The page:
- Fresh Hands To Tend The Victory Garden, As Founder Steps Down
- Lisa Unleashed: The History Behind The Glen Of Imaal Terrier
- NHS’s Elle Sauli Named Miss Connecticut Teen USA 2018
- The Way We Were, for the week ending January 19, 2018
- Snapshot: Kristina Faiella
- Meet Efraim Andersen, Newtown’s First Baby Of 2018
- Top Of The Mountain
Newtown resident Mary Wilson, co-owner of Queen Street Gifts & Treats, located at 3 Queen Street, recently celebrated the boutique’s four-year anniversary. Her store gives shoppers the experience of immersing themselves in a treasure trove of items for sale.
One of the newest items she has displayed for sale are hardcover copies of The Autobiography of a Snake, which was released last month through Thames & Hudson. The book is about a snake in the 1960s that is trying to find himself and, through a variety of transformations, becomes part of the world of high fashion. It showcases never-before-seen images by the Pop Art legend and celebrity-obsessed illustrator Andy Warhol.
The book is near and dear to Ms Wilson’s heart, because her mother and father, Teddy and Arthur Edelman, are responsible for helping bring it to life. Unfortunately, Mrs Edelman died on October 4 of this year, before the book was published.
Before Ms Wilson was born, her parents had owned a wholesale showroom to the fashion shoe trade in Pittsburgh. Her father remembers discovering Mr Warhol in the early 1960s.
“I found him selling shoe designs at the Empire State Building in a darkened hallway,” Mr Edelman said while recently visiting his daughter at Queen Street Gifts & Treats. “Andy frightened people at first when he came to New York and was looking for a job. He looked strange: he had this wild white hair, a pasty face, rumpled clothing, and his shoes were spatted with colors of paint.”
Still, he saw Mr Warhol’s artistic potential, and he decided to give him his first job in the fashion world by working for his company. Mr Warhol proceeded to work for him on and off for the next ten years.
“When Andy first worked for us one of the things he created was an adult coloring book; it was oversized,” Mr Edelman said. “We said we would do it of all the animals we made into leather. So, that book was the background [for The Autobiography of a Snake].”
Mr Edelman continued, “This [book] is a projected short movie that Andy wrote called The Autobiography of a Snake, and we never made the movie. It was created when my wife and I were given a fashion award, called the Coty Award, which was the most prestigious fashion award at the time. We were going to present this movie at the Metropolitan Museum where they were giving out the awards.”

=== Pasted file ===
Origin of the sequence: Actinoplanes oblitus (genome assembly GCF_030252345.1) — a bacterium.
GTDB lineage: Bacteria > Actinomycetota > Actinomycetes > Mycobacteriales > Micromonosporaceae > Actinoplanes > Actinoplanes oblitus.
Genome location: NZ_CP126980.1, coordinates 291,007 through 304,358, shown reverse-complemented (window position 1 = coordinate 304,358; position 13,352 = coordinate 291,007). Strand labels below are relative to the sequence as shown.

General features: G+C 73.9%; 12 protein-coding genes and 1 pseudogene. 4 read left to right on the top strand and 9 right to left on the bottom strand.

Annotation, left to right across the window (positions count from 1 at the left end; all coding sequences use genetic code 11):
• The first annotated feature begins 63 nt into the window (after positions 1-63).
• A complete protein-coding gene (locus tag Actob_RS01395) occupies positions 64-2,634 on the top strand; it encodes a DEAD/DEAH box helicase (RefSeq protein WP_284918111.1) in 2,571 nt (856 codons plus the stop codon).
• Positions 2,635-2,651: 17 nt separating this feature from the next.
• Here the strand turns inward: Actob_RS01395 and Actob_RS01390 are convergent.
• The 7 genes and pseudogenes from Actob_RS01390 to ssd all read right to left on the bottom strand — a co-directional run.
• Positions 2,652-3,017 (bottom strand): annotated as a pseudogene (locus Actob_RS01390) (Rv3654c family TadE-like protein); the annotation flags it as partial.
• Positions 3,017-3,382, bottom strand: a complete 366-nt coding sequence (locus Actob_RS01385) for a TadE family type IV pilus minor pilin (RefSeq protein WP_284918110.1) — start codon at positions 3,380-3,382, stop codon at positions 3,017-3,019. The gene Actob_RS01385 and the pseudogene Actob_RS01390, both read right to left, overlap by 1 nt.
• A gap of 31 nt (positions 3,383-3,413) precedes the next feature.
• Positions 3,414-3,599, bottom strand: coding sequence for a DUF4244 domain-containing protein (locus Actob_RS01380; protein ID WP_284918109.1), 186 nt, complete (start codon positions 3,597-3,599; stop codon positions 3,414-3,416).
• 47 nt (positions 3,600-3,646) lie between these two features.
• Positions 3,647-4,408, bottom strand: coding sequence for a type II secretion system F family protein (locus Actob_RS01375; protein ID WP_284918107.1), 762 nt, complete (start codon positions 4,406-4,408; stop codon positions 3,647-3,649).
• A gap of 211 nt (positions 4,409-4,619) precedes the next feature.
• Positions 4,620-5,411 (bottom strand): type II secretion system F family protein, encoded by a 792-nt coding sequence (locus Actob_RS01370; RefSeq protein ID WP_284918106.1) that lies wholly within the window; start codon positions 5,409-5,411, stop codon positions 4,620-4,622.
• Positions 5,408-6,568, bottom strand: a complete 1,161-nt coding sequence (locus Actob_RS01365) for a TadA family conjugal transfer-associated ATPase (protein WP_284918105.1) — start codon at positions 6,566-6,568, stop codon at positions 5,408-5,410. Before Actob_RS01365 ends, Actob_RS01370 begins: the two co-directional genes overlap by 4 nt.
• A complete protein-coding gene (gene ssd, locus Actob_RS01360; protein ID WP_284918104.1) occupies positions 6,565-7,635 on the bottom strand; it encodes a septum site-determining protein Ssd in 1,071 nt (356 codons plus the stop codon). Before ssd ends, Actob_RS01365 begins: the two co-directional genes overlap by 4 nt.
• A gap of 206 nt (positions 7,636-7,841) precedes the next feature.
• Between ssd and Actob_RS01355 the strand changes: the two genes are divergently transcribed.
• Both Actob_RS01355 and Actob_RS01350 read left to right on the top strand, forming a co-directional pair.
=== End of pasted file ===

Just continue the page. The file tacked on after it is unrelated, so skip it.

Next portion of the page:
The efforts seemed for naught, as the award ceremony wound up creating its own presentation for them instead. The designs and text were then archived in the Andy Warhol Museum in Pittsburgh.
About five years ago, Mr Edelman was approached to publish those images. He decided to take a portion of the movie and turn it into a book.
Mr and Mrs Edelman assembled and wrote the afterward section of the story, which gave insider details about Mr Warhol and their previous shop in Pittsburgh. It also features designs they used in their business that Mr Warhol helped illustrate.
Mr Edelman views the book as “the story of an ugly snake that had the soul of an artist, but was not accepted … Andy turned the snake into a beautiful thing by coloring it and embellishing it with gold or silver — which is what we did in our business. Right away [the snake] became Jacqueline Kennedy’s boots and Elizabeth Taylor’s bracelet. He was accepted.”
Not only do the story’s images have Mr Warhol’s signature flair, but so does the book’s sleeve jacket. The shiny, silver cover is reminiscent to the aluminum-lined walls of Mr Warhol’s New York art workshop, which was called The Factory.
“The book is a gem,” Mr Edelman said fondly as he placed his hand on the cover of the book.
After decades of success in the shoe fashion business, Mr and Mrs Edelman decided to adapt to the changing design market and focus on making leather for upholstery. Their clients included architects, interior designers, and even companies designing aircraft interiors.
The company evolved into Edelman Leather and moved to Hawleyville in the late 1980s. Growing up, Ms Wilson helped work in sales for her family’s business.
For the next ten years the company’s office was stationed in a big, red historic building by the railroad. The floor boards were original and hallways were narrow.
Eventually, their local family business grew so large that they needed more room than the old building could give them. Edelman Leather moved to New Milford, before the family sold the company.
Reflecting on selling her parents’ book in her store, Ms Wilson said, “It’s nice for me to have this touch here, because it shows my background and their background… I try to carry interesting books, but to bring my family here is really wonderful.”
To purchase a copy of The Autobiography of a Snake, visit Queen Street Gifts and Treats.